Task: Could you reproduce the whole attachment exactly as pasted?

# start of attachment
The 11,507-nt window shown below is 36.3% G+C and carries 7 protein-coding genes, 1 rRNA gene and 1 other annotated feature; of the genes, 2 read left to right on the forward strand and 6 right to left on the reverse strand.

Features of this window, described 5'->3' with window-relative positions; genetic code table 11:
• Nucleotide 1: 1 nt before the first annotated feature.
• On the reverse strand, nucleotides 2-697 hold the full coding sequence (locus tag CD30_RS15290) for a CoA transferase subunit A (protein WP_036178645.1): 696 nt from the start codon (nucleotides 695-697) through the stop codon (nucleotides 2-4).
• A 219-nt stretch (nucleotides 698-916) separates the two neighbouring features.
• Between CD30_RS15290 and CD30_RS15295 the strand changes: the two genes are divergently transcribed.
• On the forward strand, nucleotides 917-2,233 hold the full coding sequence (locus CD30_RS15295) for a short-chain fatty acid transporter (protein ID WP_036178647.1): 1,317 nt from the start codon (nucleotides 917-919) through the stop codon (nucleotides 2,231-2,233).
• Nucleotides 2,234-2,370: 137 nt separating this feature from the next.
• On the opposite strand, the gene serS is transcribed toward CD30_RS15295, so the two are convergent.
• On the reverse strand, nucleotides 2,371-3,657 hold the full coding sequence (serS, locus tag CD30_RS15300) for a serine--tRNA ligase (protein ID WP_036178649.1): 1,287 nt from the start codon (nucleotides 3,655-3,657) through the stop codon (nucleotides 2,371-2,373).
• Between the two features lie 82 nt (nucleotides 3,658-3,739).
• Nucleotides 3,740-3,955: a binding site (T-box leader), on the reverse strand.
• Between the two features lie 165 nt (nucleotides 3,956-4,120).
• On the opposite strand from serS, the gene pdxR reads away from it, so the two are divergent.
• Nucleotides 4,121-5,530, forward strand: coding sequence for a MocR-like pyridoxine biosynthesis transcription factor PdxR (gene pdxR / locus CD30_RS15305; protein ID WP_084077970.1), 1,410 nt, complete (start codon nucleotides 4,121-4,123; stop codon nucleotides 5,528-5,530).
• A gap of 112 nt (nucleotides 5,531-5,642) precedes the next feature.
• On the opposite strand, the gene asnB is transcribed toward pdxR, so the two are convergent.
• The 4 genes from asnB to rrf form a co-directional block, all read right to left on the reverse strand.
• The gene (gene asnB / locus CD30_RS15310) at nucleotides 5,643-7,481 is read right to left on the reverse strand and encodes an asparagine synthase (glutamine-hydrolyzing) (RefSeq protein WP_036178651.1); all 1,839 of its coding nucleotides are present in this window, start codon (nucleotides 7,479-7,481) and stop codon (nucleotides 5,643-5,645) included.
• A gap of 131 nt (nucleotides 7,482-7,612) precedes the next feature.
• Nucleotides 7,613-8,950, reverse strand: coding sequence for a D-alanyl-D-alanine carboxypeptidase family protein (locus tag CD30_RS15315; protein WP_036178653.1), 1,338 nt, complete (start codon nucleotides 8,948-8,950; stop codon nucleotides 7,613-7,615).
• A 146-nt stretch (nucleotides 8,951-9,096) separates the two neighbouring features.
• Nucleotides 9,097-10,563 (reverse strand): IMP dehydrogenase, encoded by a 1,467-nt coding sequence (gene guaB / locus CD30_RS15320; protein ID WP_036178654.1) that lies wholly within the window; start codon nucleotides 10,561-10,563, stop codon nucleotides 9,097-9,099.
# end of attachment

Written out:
The 11,507-nt window shown below is 36.3% G+C and carries 7 protein-coding genes, 1 rRNA gene and 1 other annotated feature; of the genes, 2 read left to right on the forward strand and 6 right to left on the reverse strand.

Features of this window, described 5'->3' with window-relative positions; genetic code table 11:
• Nucleotide 1: 1 nt before the first annotated feature.
• On the reverse strand, nucleotides 2-697 hold the full coding sequence (locus tag CD30_RS15290) for a CoA transferase subunit A (protein WP_036178645.1): 696 nt from the start codon (nucleotides 695-697) through the stop codon (nucleotides 2-4).
• A 219-nt stretch (nucleotides 698-916) separates the two neighbouring features.
• Between CD30_RS15290 and CD30_RS15295 the strand changes: the two genes are divergently transcribed.
• On the forward strand, nucleotides 917-2,233 hold the full coding sequence (locus CD30_RS15295) for a short-chain fatty acid transporter (protein ID WP_036178647.1): 1,317 nt from the start codon (nucleotides 917-919) through the stop codon (nucleotides 2,231-2,233).
• Nucleotides 2,234-2,370: 137 nt separating this feature from the next.
• On the opposite strand, the gene serS is transcribed toward CD30_RS15295, so the two are convergent.
• On the reverse strand, nucleotides 2,371-3,657 hold the full coding sequence (serS, locus tag CD30_RS15300) for a serine--tRNA ligase (protein ID WP_036178649.1): 1,287 nt from the start codon (nucleotides 3,655-3,657) through the stop codon (nucleotides 2,371-2,373).
• Between the two features lie 82 nt (nucleotides 3,658-3,739).
• Nucleotides 3,740-3,955: a binding site (T-box leader), on the reverse strand.
• Between the two features lie 165 nt (nucleotides 3,956-4,120).
• On the opposite strand from serS, the gene pdxR reads away from it, so the two are divergent.
• Nucleotides 4,121-5,530, forward strand: coding sequence for a MocR-like pyridoxine biosynthesis transcription factor PdxR (gene pdxR / locus CD30_RS15305; protein ID WP_084077970.1), 1,410 nt, complete (start codon nucleotides 4,121-4,123; stop codon nucleotides 5,528-5,530).
• A gap of 112 nt (nucleotides 5,531-5,642) precedes the next feature.
• On the opposite strand, the gene asnB is transcribed toward pdxR, so the two are convergent.
• The 4 genes from asnB to rrf form a co-directional block, all read right to left on the reverse strand.
• The gene (gene asnB / locus CD30_RS15310) at nucleotides 5,643-7,481 is read right to left on the reverse strand and encodes an asparagine synthase (glutamine-hydrolyzing) (RefSeq protein WP_036178651.1); all 1,839 of its coding nucleotides are present in this window, start codon (nucleotides 7,479-7,481) and stop codon (nucleotides 5,643-5,645) included.
• A gap of 131 nt (nucleotides 7,482-7,612) precedes the next feature.
• Nucleotides 7,613-8,950, reverse strand: coding sequence for a D-alanyl-D-alanine carboxypeptidase family protein (locus tag CD30_RS15315; protein WP_036178653.1), 1,338 nt, complete (start codon nucleotides 8,948-8,950; stop codon nucleotides 7,613-7,615).
• A 146-nt stretch (nucleotides 8,951-9,096) separates the two neighbouring features.
• Nucleotides 9,097-10,563 (reverse strand): IMP dehydrogenase, encoded by a 1,467-nt coding sequence (gene guaB / locus CD30_RS15320; protein ID WP_036178654.1) that lies wholly within the window; start codon nucleotides 10,561-10,563, stop codon nucleotides 9,097-9,099.